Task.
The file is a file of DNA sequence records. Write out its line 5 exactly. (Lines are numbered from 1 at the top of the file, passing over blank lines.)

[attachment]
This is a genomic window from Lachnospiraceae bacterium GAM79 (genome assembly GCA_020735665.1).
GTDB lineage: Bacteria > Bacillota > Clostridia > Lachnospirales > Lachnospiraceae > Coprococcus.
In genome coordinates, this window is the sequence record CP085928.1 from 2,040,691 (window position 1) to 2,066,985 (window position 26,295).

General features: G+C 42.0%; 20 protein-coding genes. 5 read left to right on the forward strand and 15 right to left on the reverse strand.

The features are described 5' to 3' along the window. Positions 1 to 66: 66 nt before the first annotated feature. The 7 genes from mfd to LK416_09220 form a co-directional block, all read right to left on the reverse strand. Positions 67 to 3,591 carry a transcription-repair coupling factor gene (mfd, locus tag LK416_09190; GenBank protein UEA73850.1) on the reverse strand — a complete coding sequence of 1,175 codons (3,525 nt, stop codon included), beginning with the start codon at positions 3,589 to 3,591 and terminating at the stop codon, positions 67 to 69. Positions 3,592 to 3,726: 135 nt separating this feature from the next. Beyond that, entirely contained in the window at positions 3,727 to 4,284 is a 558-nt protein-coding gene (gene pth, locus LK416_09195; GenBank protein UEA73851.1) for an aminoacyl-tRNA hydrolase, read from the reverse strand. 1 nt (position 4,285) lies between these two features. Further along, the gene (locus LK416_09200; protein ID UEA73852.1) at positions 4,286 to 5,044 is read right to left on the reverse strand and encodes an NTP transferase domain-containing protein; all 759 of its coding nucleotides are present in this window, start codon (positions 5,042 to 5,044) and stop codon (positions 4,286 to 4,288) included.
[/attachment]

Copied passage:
The features are described 5' to 3' along the window. Positions 1 to 66: 66 nt before the first annotated feature. The 7 genes from mfd to LK416_09220 form a co-directional block, all read right to left on the reverse strand. Positions 67 to 3,591 carry a transcription-repair coupling factor gene (mfd, locus tag LK416_09190; GenBank protein UEA73850.1) on the reverse strand — a complete coding sequence of 1,175 codons (3,525 nt, stop codon included), beginning with the start codon at positions 3,589 to 3,591 and terminating at the stop codon, positions 67 to 69. Positions 3,592 to 3,726: 135 nt separating this feature from the next. Beyond that, entirely contained in the window at positions 3,727 to 4,284 is a 558-nt protein-coding gene (gene pth, locus LK416_09195; GenBank protein UEA73851.1) for an aminoacyl-tRNA hydrolase, read from the reverse strand. 1 nt (position 4,285) lies between these two features. Further along, the gene (locus LK416_09200; protein ID UEA73852.1) at positions 4,286 to 5,044 is read right to left on the reverse strand and encodes an NTP transferase domain-containing protein; all 759 of its coding nucleotides are present in this window, start codon (positions 5,042 to 5,044) and stop codon (positions 4,286 to 4,288) included.